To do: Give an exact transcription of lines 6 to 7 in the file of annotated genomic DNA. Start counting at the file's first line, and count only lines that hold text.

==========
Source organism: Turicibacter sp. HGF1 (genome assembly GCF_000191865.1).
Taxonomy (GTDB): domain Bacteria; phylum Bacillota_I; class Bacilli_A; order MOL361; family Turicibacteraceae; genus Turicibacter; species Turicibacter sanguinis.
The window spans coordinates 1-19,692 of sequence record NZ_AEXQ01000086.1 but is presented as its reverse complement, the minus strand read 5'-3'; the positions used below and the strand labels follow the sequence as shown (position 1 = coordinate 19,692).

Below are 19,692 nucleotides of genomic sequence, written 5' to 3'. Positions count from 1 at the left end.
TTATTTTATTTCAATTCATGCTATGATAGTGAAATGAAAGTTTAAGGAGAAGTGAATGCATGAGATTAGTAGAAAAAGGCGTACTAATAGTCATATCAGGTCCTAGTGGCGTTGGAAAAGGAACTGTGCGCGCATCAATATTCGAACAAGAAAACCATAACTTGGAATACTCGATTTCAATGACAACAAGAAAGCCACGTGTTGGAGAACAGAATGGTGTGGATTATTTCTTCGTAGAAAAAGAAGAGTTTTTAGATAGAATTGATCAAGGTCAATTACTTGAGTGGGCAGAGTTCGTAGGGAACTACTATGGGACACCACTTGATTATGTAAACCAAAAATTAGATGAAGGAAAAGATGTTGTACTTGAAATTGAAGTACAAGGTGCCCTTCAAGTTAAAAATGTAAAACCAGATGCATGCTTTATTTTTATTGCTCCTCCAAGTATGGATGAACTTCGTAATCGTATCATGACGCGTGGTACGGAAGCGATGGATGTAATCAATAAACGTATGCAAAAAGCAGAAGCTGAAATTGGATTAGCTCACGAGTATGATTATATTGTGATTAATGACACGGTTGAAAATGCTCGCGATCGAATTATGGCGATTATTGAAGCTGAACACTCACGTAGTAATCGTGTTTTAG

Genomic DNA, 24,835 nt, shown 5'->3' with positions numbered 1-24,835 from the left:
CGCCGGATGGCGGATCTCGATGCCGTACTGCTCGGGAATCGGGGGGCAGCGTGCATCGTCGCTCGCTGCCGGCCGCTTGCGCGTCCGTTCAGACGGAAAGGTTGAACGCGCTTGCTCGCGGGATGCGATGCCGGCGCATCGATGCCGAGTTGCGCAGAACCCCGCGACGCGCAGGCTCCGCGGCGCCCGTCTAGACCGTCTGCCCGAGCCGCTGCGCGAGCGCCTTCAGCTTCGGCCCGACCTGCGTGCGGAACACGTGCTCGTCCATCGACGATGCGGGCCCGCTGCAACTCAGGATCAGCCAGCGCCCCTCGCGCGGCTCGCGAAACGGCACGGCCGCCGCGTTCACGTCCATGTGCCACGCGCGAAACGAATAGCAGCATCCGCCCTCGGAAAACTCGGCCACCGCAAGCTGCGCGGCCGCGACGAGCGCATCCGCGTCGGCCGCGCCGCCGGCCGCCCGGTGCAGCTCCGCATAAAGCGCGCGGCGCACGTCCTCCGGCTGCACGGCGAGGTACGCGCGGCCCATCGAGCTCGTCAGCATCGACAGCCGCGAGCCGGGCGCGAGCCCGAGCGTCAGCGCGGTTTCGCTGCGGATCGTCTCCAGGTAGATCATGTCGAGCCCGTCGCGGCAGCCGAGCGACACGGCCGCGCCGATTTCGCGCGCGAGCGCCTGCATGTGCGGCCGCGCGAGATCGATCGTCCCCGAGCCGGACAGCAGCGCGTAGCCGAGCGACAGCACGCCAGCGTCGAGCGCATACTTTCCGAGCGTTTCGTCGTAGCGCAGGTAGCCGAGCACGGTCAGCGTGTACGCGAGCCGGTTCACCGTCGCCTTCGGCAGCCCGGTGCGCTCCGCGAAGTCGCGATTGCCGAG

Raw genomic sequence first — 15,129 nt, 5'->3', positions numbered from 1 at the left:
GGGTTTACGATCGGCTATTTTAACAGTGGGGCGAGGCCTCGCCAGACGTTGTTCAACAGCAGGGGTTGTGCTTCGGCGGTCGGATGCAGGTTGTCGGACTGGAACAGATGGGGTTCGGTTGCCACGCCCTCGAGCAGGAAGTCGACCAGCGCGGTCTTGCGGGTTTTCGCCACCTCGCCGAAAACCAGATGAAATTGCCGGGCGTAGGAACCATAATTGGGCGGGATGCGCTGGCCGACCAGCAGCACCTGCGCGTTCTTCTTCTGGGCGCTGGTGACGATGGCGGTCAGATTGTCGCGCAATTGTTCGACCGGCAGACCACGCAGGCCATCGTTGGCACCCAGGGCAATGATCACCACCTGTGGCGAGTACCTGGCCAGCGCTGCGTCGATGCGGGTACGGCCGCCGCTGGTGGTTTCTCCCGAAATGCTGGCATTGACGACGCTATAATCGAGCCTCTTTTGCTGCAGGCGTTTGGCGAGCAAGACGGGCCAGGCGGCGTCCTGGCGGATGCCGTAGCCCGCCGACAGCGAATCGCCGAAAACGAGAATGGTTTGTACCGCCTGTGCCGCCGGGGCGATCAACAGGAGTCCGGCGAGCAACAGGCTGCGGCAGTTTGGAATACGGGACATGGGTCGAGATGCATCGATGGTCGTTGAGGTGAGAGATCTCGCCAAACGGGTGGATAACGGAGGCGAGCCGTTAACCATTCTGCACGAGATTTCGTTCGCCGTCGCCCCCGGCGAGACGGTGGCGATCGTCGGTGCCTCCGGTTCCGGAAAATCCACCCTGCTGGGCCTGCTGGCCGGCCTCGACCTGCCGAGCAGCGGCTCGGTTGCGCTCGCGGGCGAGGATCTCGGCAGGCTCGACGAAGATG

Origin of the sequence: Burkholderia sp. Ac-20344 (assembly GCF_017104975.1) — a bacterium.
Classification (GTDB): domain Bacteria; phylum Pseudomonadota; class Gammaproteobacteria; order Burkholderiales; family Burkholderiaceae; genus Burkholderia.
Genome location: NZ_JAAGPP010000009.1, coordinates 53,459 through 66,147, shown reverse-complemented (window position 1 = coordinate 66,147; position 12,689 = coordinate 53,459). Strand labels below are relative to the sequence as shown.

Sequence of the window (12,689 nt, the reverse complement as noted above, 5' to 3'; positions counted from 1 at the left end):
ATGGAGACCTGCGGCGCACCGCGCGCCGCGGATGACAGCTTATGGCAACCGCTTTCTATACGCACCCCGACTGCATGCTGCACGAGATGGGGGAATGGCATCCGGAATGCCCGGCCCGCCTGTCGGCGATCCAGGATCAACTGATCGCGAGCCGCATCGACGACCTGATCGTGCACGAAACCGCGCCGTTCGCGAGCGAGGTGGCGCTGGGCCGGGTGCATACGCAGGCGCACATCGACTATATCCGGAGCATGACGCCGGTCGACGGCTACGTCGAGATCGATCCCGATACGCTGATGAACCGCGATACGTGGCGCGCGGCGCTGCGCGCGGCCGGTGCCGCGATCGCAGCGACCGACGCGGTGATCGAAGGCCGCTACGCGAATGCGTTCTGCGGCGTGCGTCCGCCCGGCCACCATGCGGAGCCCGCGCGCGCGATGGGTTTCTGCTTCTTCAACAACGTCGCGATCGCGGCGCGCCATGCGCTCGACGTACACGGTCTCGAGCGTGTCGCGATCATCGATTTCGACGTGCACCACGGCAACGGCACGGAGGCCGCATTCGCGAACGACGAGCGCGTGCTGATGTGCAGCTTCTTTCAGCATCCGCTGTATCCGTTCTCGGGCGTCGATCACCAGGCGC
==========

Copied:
Genomic DNA, 24,835 nt, shown 5'->3' with positions numbered 1-24,835 from the left:
CGCCGGATGGCGGATCTCGATGCCGTACTGCTCGGGAATCGGGGGGCAGCGTGCATCGTCGCTCGCTGCCGGCCGCTTGCGCGTCCGTTCAGACGGAAAGGTTGAACGCGCTTGCTCGCGGGATGCGATGCCGGCGCATCGATGCCGAGTTGCGCAGAACCCCGCGACGCGCAGGCTCCGCGGCGCCCGTCTAGACCGTCTGCCCGAGCCGCTGCGCGAGCGCCTTCAGCTTCGGCCCGACCTGCGTGCGGAACACGTGCTCGTCCATCGACGATGCGGGCCCGCTGCAACTCAGGATCAGCCAGCGCCCCTCGCGCGGCTCGCGAAACGGCACGGCCGCCGCGTTCACGTCCATGTGCCACGCGCGAAACGAATAGCAGCATCCGCCCTCGGAAAACTCGGCCACCGCAAGCTGCGCGGCCGCGACGAGCGCATCCGCGTCGGCCGCGCCGCCGGCCGCCCGGTGCAGCTCCGCATAAAGCGCGCGGCGCACGTCCTCCGGCTGCACGGCGAGGTACGCGCGGCCCATCGAGCTCGTCAGCATCGACAGCCGCGAGCCGGGCGCGAGCCCGAGCGTCAGCGCGGTTTCGCTGCGGATCGTCTCCAGGTAGATCATGTCGAGCCCGTCGCGGCAGCCGAGCGACACGGCCGCGCCGATTTCGCGCGCGAGCGCCTGCATGTGCGGCCGCGCGAGATCGATCGTCCCCGAGCCGGACAGCAGCGCGTAGCCGAGCGACAGCACGCCAGCGTCGAGCGCATACTTTCCGAGCGTTTCGTCGTAGCGCAGGTAGCCGAGCACGGTCAGCGTGTACGCGAGCCGGTTCACCGTCGCCTTCGGCAGCCCGGTGCGCTCCGCGAAGTCGCGATTGCCGAG